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Posted by: Tanja Trezise on May 25, 2012

Court: TN Supreme Court

Attorneys 1:

Robert E. Cooper, Jr., Attorney General and Reporter, William E. Young, Solicitor General, and Pamela S. Lorch, Senior Counsel, Nashville, Tennessee, for the appellants, Derrick D. Schofield, Commissioner, Tennessee Department of Correction; 1 Candice Whisman, Director, Sentence Calculation/Sentence Information Department; Tennessee Board of Probation and Parole; William Parsons, Director, Parole Hearings; and Charles Traughber, Chairperson, Tennessee Board of Probation and Parole.

Attorneys 2:

James O. Martin, III, for the Appellee, Danny A. Stewart.

Judge(s): CLARK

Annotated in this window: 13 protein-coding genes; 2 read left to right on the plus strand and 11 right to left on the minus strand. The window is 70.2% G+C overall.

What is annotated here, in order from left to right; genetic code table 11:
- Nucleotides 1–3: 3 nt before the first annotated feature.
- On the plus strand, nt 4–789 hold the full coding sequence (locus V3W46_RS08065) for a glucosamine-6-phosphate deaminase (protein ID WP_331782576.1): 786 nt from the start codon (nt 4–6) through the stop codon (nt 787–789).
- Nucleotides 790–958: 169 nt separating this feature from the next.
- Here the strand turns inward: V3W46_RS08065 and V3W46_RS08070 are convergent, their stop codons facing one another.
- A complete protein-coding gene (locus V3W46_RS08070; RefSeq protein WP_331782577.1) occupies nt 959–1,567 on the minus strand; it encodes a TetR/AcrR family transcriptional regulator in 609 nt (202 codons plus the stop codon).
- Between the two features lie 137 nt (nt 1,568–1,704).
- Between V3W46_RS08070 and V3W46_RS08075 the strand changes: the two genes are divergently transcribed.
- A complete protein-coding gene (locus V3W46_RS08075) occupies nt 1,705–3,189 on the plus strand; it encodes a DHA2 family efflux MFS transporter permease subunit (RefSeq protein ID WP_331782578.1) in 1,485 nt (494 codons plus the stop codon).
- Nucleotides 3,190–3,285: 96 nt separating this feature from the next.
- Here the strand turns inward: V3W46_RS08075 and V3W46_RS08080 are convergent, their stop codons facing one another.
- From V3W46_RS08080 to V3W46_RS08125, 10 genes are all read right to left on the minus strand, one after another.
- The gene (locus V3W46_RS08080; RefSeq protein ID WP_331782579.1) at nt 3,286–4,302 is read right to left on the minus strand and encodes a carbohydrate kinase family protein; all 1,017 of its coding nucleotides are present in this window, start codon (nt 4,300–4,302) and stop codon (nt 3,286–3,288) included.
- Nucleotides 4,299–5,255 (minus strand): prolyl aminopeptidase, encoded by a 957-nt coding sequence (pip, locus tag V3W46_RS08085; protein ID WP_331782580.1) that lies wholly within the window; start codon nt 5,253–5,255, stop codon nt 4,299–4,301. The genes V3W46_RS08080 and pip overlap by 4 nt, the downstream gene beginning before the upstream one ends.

We accepted this appeal to clarify the procedures an inmate must follow to dispute the determination of parole eligibility when the inmate is serving consecutive determinate sentences imposed pursuant to the Criminal Sentencing Reform Act of 1989 (“1989 Act”). See Tenn. Code Ann. §§ 40-35-101 to -505 (2010 & Supp. 2011). We clarify that the Uniform Administrative Procedures Act (“UAPA”) governs an inmate’s challenge to the Tennessee Department of Correction’s (“TDOC”) calculation of a release eligibility date. See Tenn. Code Ann. §§ 4-5-101 to -325 (2011). Under the UAPA, an inmate must request a declaratory order from TDOC before filing a declaratory action in court. Tenn. Code Ann. § 4-5-225(b). Petitioner failed to seek a declaratory order from TDOC; thus, the trial court properly dismissed his petition for common law writ of certiorari naming TDOC and TDOC officials. The UAPA does not govern an inmate’s challenge to a decision of the Tennessee Board of Probation and Parole (“Board”) concerning parole. Tenn. Code Ann. § 4-5-106(c). Rather, the petition for common law writ of certiorari is the procedural vehicle for bringing such challenges. See Tenn. Code Ann. § 27-8-101 (2000). While Petitioner also named the Board and Board officials in his petition for common law writ of certiorari, the trial court properly granted their motions to dismiss because the allegations of the petition fail to state a claim on which relief may be granted. The method for calculating release eligibility and custodial parole discussed in Howell v. State, 569 S.W.2d 428 (Tenn. 1978) is not applicable to inmates sentenced pursuant to the 1989 Act and serving consecutive determinate sentences for parole-eligible offenses. Accordingly, the judgment of the Court of Appeals is reversed, and the judgment of the chancery court dismissing the petition is reinstated.